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Tuesday, 18 September 2012

This state enforced 'curriculum, inspecting and examination' system of schooling.

There are children who are suited to, and respond to, this state enforced 'curriculum, inspecting and examination' system of schooling.  These children achieve what is required and give the necessary results for the appearance of success.  (This clearly suits the girls better than the boys and there may be no accident in that being an 'outcome'; acting to level the gender playing-field).  There are children who are not suited to the system, who fail to engage with the system and who are switched-off by the system.  Those children enter a damaging spiral which results in their rejection of the system and the system's rejection of them.  These children do not achieve what is required and therefore give the necessary results for the appearance of failure.

The natural instinct for inquisitiveness, study, thought, learning and expression - that which is clearly evident in most pre-school children - is all-but drummed out of many children by all facets of the schooling system.  This can be no mistake.  So many great minds working on developing a system of schooling, now for so many years, surely cannot have culminated in a system that causes so many bright, questioning, articulate young people to be measured as failures and only fact-learning, compliant, hard-working, reliable and focused people to be cast as successful.

We are, I fear, being subjected to a school system that is intended to maximise the production of a 'state-friendly' pliant and compliant population whilst simultaneously dissuading and disadvantaging those who are resistant to this schooling's indoctrination.  Would powers behind any kind of state deliberately devise a system that produced anything less than a desirable outcome for the continuation and supremacy of that state.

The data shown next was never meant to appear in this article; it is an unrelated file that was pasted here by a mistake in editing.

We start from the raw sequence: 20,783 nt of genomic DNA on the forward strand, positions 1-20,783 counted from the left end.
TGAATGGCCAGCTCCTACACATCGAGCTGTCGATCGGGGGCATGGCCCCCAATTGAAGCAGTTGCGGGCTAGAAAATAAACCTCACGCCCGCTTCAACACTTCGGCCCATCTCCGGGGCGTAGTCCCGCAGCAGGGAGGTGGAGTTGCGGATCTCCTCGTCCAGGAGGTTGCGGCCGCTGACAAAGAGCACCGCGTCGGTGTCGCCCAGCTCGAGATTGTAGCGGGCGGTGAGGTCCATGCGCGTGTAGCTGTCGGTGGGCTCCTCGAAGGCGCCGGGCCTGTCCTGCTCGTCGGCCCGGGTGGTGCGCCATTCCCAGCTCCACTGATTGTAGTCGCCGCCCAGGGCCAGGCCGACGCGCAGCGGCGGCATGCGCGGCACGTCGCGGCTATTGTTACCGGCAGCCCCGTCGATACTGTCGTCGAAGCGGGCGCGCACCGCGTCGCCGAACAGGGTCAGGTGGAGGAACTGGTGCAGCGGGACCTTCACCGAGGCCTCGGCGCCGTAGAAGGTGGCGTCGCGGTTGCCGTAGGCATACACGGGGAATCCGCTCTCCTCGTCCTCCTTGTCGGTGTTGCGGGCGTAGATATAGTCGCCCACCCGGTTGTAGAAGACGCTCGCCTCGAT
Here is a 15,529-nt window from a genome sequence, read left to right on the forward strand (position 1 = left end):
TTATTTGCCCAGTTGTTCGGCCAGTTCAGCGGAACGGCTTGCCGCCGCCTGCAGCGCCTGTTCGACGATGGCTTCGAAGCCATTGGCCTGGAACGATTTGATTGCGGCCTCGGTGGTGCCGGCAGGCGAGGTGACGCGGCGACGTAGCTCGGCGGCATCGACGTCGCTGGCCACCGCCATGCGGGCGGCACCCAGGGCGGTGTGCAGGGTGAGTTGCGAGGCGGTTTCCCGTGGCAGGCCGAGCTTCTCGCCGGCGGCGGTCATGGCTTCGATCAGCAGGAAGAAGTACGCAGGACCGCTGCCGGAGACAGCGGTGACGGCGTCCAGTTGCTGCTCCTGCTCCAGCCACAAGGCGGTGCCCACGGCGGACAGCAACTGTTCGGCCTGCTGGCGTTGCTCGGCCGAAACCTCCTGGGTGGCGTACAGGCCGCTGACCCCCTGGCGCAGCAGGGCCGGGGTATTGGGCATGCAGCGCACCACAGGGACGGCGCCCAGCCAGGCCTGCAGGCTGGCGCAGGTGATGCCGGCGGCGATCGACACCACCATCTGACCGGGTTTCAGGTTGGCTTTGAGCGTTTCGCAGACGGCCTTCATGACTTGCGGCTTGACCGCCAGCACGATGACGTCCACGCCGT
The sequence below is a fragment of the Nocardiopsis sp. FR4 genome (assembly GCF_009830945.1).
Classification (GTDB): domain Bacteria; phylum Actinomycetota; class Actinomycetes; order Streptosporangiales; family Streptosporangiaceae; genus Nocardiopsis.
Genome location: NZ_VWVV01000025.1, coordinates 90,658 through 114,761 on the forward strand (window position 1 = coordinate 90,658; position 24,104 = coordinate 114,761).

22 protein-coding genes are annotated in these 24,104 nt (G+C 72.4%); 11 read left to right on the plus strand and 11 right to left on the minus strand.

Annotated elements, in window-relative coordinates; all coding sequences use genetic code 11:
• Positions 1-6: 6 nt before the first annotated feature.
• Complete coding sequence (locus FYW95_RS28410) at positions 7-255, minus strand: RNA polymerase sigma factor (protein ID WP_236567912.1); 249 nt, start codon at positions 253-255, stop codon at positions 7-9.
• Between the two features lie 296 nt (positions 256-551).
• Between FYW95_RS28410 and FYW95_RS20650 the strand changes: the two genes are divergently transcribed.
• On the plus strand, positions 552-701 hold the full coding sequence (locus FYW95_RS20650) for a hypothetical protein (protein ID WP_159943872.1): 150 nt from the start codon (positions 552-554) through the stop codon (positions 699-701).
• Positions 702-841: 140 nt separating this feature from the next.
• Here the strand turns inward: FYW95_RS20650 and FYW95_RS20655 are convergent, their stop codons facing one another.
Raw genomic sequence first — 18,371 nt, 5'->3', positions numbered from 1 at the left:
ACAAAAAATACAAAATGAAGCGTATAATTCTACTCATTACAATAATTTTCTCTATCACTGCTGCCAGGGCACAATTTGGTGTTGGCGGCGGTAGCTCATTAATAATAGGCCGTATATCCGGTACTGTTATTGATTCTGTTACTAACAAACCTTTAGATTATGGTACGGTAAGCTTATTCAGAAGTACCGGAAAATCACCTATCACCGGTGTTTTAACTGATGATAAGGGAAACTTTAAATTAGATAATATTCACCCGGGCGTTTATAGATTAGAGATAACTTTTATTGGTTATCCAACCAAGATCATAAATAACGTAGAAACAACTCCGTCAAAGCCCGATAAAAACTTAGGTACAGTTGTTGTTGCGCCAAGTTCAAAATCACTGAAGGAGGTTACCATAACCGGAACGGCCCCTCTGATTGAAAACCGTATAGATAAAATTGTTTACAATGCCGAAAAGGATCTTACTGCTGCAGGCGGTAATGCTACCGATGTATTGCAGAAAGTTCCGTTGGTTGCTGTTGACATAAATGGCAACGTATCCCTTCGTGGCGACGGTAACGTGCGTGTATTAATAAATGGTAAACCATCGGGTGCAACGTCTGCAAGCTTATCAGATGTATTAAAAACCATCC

'As parents, we want our children's education to offer more than just a good schooling and academic success. We look towards the school to help foster our children's enthusiasm and passion for the subjects they study, to learn to be self-motivated in their endeavours, to enjoy self-confidence, to learn to solve problems and make decisions. We want our children to understand, value and empathise with others, to work together and realise the practical outcomes of all they undertake.

This is to place the child at the very heart of the educational process, to nurture their self-worth, build their confidence, value and broaden their range of interests.'

In reality, whilst I think most schools recognise the above form of objectives, they can do little to aspire to them beyond 'lip-service and platitudes'.

My wishes expressed and the steps necessary to work towards such goals, especially for children with today's social and media influences, are far removed from the reality in a schooling system that is all-but driven by a state enforced regime of curriculum and inspection with examination results apparently given as the prime objective.


What is an 'English Baccalaureate'  - is it a Baccalaureate studied for using the English language or is it one just related to the regions presently known as England.

I see the English Baccalaureate is referred to as an 'EBacc' which is useful since that helps distinguish it from a 'European Baccalaureate' which is known as a 'Bac'.

Call me cynical (because I am) - I wonder how long it will be before there is a blending of the EBacc and the Bac which presently is used in the private establishments operated to school European Official's own offspring.

It is fortunate that since next year the government has to keep so many more children occupied for an extra year of state enforced indoctrination that this conundrum has appeared on the horizon.

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